Collage via Paper magazine.

Collage via Paper.

Flannery O’Connor once posited that “the basis of art is truth, both in matter and in mode.” Jenny Holzer and Kanye West—two of the greatest living artists and thinkers—have cornered the market on a certain mode: that of the existential one-liner. While they both create absolutely gorgeous things in longer-form mediums—Kanye in his lyrics, or Holzer in her Inflammatory Essays, for instance—both also use extremely short-form prose to illuminate concepts that linger in your brain for days, or maybe forever. This article, “15 Times Kanye West Sounded Like Jenny Holzer,” exposes the ways in which they’re operating on the same level of matter and mode, and that they deserve to have their art viewed in equal measures of enormous reverence.

This week saw the passing of renowned fashion designer Oscar de la Renta. The eternally influential clothier specialized in beautiful event dresses, which were worn by first ladies, diplomats, and the red carpet with equal aplomb. He began his formal education in fashion in his late teens at Balenciaga and Dior. After decades at a variety of fashion houses, he showed his first couture collection in 1993. He was known to be a warm, friendly person and an excellent friend to many of the women he dressed, as when he serenaded Sarah Jessica Parker with a full mariachi band, above. His legacy is worked into his garments and celebrated by the women who wore them.

Photo of Kate Bush's tour by Ken McKay via Kate Bush.

Photo of Kate Bush’s tour by Ken McKay via Kate Bush.

The goddess Kate Bush wrote an open letter to her fans about her second tour ever, which spanned 22 dates at one venue in London, and published it on her website this week. She called the series of shows “one of the most extraordinary experiences of [her] life” and expressed her gratitude for her creative team and her fans. Her live performances were a huge deal to so many people who grew up with her music, so the fact that it made her as happy as her audiences is lovely. Hopefully this results in international dates at some point in the very near future.

Photo by Mark Seliger for GQ.

Photo by Mark Seliger for GQ.

I would like to get this excerpt from Nicki Minaj’s new GQ interview engraved on a commemorative gold plaque to hang above my bed:

“I like dealing with people, but I don’t really like a lot of bullshit, so maybe customer service wasn’t the best job for me.” She was fired from a waitressing job at a Red Lobster after she followed a couple who had taken her pen into the parking lot and then flipped them the bird. I asked her if it was a special pen. “No,” she said. “It was the principle.'”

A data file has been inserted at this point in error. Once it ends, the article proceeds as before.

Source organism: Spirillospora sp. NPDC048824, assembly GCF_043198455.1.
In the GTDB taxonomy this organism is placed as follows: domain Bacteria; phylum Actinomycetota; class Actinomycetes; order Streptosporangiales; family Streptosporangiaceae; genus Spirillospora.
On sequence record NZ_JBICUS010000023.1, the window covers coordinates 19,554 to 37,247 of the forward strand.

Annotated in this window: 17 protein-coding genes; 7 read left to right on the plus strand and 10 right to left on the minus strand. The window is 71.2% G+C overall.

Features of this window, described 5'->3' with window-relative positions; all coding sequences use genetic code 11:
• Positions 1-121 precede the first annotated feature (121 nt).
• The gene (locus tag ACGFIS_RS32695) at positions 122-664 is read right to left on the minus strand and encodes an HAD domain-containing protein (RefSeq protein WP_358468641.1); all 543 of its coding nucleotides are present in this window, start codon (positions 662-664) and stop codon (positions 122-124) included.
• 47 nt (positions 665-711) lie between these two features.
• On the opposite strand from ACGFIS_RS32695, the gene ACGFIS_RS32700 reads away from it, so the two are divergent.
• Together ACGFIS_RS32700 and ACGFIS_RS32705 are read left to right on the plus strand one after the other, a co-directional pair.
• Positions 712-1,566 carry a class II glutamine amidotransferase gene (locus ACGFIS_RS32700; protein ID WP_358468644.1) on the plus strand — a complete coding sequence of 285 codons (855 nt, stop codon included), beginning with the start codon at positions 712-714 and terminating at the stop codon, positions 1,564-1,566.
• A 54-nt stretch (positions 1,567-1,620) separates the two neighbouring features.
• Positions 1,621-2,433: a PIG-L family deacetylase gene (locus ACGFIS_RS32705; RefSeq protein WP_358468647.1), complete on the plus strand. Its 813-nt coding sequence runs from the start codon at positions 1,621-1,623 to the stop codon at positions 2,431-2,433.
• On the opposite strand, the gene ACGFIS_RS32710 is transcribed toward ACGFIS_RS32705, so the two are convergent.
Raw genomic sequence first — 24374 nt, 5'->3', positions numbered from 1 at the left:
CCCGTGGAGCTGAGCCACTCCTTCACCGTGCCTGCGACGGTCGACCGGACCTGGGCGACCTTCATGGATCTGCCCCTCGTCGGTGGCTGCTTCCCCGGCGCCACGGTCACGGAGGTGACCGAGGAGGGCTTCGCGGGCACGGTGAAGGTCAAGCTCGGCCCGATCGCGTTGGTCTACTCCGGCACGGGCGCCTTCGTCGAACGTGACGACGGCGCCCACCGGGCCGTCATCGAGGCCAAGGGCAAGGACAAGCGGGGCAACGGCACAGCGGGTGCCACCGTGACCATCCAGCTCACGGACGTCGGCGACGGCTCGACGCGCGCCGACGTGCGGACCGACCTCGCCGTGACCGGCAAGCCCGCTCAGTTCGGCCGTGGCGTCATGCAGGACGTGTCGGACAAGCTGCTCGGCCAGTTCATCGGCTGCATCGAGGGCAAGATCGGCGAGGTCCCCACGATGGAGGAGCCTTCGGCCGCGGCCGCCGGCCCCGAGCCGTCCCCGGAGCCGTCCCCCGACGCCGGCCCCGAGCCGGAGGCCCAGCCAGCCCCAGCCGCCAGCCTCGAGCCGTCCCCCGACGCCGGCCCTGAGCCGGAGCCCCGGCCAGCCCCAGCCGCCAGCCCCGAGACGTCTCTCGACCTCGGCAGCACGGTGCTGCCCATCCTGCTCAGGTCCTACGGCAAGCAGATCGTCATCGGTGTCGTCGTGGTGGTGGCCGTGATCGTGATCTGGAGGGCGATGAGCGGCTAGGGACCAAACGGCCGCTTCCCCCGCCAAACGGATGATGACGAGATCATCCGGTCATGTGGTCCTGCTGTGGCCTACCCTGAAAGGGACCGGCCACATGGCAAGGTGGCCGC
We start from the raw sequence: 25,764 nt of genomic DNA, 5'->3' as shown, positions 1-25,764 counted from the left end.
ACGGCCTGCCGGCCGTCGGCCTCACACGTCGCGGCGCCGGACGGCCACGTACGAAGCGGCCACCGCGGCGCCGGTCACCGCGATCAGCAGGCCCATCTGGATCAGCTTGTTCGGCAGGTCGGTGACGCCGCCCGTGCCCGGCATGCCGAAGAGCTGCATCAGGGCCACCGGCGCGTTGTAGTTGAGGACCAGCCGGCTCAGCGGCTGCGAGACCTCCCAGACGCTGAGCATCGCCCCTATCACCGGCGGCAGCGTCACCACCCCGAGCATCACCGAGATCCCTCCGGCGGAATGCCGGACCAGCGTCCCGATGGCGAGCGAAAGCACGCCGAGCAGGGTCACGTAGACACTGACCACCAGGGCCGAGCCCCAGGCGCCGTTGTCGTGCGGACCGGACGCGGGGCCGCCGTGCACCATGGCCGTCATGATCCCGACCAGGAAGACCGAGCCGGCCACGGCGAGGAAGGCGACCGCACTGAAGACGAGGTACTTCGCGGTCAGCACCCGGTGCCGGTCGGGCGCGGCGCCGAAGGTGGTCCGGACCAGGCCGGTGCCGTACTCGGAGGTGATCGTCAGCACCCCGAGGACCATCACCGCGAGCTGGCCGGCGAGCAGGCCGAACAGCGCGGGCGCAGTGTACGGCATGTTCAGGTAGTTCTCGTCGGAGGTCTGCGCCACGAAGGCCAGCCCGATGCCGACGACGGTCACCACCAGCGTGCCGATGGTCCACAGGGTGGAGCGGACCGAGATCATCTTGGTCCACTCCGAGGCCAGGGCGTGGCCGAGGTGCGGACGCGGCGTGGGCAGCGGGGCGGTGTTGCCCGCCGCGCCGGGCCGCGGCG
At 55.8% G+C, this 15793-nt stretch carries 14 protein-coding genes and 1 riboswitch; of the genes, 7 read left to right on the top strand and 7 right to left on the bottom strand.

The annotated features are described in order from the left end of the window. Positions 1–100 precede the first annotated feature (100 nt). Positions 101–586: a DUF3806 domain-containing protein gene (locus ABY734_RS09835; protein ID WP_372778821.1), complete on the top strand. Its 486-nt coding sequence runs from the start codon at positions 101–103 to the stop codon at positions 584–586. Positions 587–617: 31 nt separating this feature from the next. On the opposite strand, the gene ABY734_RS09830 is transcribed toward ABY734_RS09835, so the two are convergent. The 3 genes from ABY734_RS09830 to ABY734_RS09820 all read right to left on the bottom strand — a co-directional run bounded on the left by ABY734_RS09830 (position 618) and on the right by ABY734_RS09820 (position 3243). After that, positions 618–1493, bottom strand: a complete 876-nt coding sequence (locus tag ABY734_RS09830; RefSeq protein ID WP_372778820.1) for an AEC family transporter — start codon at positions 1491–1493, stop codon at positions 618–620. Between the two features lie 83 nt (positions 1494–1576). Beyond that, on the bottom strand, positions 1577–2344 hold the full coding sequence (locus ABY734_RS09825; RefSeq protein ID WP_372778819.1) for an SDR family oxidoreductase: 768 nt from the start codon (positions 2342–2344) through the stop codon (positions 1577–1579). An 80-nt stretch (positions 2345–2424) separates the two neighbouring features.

While I didn’t really like how the author kept pitting Minaj against other female artists (after all, “When you stand next to a beautiful woman, who also sings, and not be insecure in who you are, you’re a queen, too”), I think this interview just confirms that Nicki Minaj is a genius who is so totally aware of the power she yields. Plus, it also mentions her eating Versace-print M&Ms and includes pictures of her posing with pastel poodles while wearing a leather bustier. Nicki Minaj is living her best life, and we’re so lucky that we get to witness it.

The Rookie heroine and writer Joan Didion will be the subject of a documentary titled We Tell Ourselves Stories in Order to Live! The project is spearheaded by her nephew, Griffin Dunne, who worked with Joan on her book trailer for her most recent memoir, Blue Nights. Dunne launched a Kickstarter to fund the film and has already surpassed his $80,000 goal–not a surprise at all since backers had the opportunity to get rewards like a pair of Joan’s famous sunglasses (they were $2,500 and are already gone, sniff). I’m glad the campaign has been such a success, because I can’t wait to see Joan’s life play out in front of me on the big screen.

A still from The Simpsons via Simpsons World.

A still from The Simpsons via Simpsons World.

Do you love The Simpsons? Was the recent marathon of every Simpsons episode one of the best things to happen to your life? Well, here’s something EVEN BETTER: Simpson’s World, a website on which you can watch every Simpsons episode ever for free, whenever you want on your computer, phone, tablet as long as you have a cable subscription (or can ride on someone else’s)! Plus, you can see the popularity of each episode and there are fun extras, like this “15 Classic Ralph Moments” playlist.
Amy Rose

A photo posted by Tavi Gevinson (@tavitulle) on